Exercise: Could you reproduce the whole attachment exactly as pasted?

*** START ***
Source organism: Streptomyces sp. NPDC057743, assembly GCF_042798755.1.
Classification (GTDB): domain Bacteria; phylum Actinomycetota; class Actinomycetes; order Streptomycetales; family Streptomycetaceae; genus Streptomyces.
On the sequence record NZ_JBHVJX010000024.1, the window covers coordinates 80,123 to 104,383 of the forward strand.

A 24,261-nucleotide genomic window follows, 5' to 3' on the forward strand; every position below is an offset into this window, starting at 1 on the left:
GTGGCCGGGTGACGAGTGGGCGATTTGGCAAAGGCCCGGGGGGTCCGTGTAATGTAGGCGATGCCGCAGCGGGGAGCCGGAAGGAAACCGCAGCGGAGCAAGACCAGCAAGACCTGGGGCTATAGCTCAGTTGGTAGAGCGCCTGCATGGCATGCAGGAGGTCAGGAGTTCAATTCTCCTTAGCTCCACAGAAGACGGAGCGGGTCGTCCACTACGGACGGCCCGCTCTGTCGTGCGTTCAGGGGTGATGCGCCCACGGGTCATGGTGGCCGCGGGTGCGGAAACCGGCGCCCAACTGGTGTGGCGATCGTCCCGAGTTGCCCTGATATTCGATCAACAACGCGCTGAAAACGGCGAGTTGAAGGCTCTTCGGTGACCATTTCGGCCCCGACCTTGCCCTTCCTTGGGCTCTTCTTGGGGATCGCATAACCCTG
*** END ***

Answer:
Source organism: Streptomyces sp. NPDC057743, assembly GCF_042798755.1.
Classification (GTDB): domain Bacteria; phylum Actinomycetota; class Actinomycetes; order Streptomycetales; family Streptomycetaceae; genus Streptomyces.
On the sequence record NZ_JBHVJX010000024.1, the window covers coordinates 80,123 to 104,383 of the forward strand.

A 24,261-nucleotide genomic window follows, 5' to 3' on the forward strand; every position below is an offset into this window, starting at 1 on the left:
GTGGCCGGGTGACGAGTGGGCGATTTGGCAAAGGCCCGGGGGGTCCGTGTAATGTAGGCGATGCCGCAGCGGGGAGCCGGAAGGAAACCGCAGCGGAGCAAGACCAGCAAGACCTGGGGCTATAGCTCAGTTGGTAGAGCGCCTGCATGGCATGCAGGAGGTCAGGAGTTCAATTCTCCTTAGCTCCACAGAAGACGGAGCGGGTCGTCCACTACGGACGGCCCGCTCTGTCGTGCGTTCAGGGGTGATGCGCCCACGGGTCATGGTGGCCGCGGGTGCGGAAACCGGCGCCCAACTGGTGTGGCGATCGTCCCGAGTTGCCCTGATATTCGATCAACAACGCGCTGAAAACGGCGAGTTGAAGGCTCTTCGGTGACCATTTCGGCCCCGACCTTGCCCTTCCTTGGGCTCTTCTTGGGGATCGCATAACCCTG